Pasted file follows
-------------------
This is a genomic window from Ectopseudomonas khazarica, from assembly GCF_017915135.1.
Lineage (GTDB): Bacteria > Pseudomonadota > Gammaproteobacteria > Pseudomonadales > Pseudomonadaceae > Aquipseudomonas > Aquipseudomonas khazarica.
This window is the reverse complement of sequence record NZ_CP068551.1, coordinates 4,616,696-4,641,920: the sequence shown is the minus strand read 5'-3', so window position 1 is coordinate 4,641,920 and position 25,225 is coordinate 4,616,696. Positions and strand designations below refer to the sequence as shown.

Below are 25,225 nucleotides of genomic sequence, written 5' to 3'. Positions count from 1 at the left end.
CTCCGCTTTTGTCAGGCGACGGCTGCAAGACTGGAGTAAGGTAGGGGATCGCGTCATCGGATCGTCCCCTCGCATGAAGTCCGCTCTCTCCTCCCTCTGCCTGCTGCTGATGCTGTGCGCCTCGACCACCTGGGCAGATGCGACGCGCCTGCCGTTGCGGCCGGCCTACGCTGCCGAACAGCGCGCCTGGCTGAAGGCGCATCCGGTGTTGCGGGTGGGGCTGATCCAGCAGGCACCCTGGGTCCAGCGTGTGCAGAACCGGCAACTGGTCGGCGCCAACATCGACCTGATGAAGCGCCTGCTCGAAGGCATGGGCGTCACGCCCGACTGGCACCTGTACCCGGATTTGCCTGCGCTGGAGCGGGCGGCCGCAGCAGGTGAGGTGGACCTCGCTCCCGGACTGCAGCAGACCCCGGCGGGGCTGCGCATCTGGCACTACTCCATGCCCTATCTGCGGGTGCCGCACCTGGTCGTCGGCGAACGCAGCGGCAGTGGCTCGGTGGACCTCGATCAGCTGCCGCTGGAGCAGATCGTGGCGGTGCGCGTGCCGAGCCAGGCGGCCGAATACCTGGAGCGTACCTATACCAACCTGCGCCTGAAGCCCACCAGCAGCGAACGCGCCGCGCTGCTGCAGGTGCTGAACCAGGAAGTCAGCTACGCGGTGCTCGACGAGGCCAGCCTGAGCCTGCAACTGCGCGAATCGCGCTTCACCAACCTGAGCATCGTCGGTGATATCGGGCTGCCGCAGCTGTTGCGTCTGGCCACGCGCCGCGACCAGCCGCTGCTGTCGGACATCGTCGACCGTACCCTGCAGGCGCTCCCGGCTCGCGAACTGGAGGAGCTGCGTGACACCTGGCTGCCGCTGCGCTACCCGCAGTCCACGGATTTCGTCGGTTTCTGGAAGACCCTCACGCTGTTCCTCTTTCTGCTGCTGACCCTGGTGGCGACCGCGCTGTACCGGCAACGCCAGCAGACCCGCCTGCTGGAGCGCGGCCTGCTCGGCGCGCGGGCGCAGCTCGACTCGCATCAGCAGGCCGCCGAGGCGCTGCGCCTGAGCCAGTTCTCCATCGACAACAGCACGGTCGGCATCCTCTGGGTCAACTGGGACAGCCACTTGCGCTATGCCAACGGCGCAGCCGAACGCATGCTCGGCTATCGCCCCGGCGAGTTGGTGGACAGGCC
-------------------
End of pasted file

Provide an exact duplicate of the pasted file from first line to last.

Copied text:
This is a genomic window from Ectopseudomonas khazarica, from assembly GCF_017915135.1.
Lineage (GTDB): Bacteria > Pseudomonadota > Gammaproteobacteria > Pseudomonadales > Pseudomonadaceae > Aquipseudomonas > Aquipseudomonas khazarica.
This window is the reverse complement of sequence record NZ_CP068551.1, coordinates 4,616,696-4,641,920: the sequence shown is the minus strand read 5'-3', so window position 1 is coordinate 4,641,920 and position 25,225 is coordinate 4,616,696. Positions and strand designations below refer to the sequence as shown.

Below are 25,225 nucleotides of genomic sequence, written 5' to 3'. Positions count from 1 at the left end.
CTCCGCTTTTGTCAGGCGACGGCTGCAAGACTGGAGTAAGGTAGGGGATCGCGTCATCGGATCGTCCCCTCGCATGAAGTCCGCTCTCTCCTCCCTCTGCCTGCTGCTGATGCTGTGCGCCTCGACCACCTGGGCAGATGCGACGCGCCTGCCGTTGCGGCCGGCCTACGCTGCCGAACAGCGCGCCTGGCTGAAGGCGCATCCGGTGTTGCGGGTGGGGCTGATCCAGCAGGCACCCTGGGTCCAGCGTGTGCAGAACCGGCAACTGGTCGGCGCCAACATCGACCTGATGAAGCGCCTGCTCGAAGGCATGGGCGTCACGCCCGACTGGCACCTGTACCCGGATTTGCCTGCGCTGGAGCGGGCGGCCGCAGCAGGTGAGGTGGACCTCGCTCCCGGACTGCAGCAGACCCCGGCGGGGCTGCGCATCTGGCACTACTCCATGCCCTATCTGCGGGTGCCGCACCTGGTCGTCGGCGAACGCAGCGGCAGTGGCTCGGTGGACCTCGATCAGCTGCCGCTGGAGCAGATCGTGGCGGTGCGCGTGCCGAGCCAGGCGGCCGAATACCTGGAGCGTACCTATACCAACCTGCGCCTGAAGCCCACCAGCAGCGAACGCGCCGCGCTGCTGCAGGTGCTGAACCAGGAAGTCAGCTACGCGGTGCTCGACGAGGCCAGCCTGAGCCTGCAACTGCGCGAATCGCGCTTCACCAACCTGAGCATCGTCGGTGATATCGGGCTGCCGCAGCTGTTGCGTCTGGCCACGCGCCGCGACCAGCCGCTGCTGTCGGACATCGTCGACCGTACCCTGCAGGCGCTCCCGGCTCGCGAACTGGAGGAGCTGCGTGACACCTGGCTGCCGCTGCGCTACCCGCAGTCCACGGATTTCGTCGGTTTCTGGAAGACCCTCACGCTGTTCCTCTTTCTGCTGCTGACCCTGGTGGCGACCGCGCTGTACCGGCAACGCCAGCAGACCCGCCTGCTGGAGCGCGGCCTGCTCGGCGCGCGGGCGCAGCTCGACTCGCATCAGCAGGCCGCCGAGGCGCTGCGCCTGAGCCAGTTCTCCATCGACAACAGCACGGTCGGCATCCTCTGGGTCAACTGGGACAGCCACTTGCGCTATGCCAACGGCGCAGCCGAACGCATGCTCGGCTATCGCCCCGGCGAGTTGGTGGACAGGCC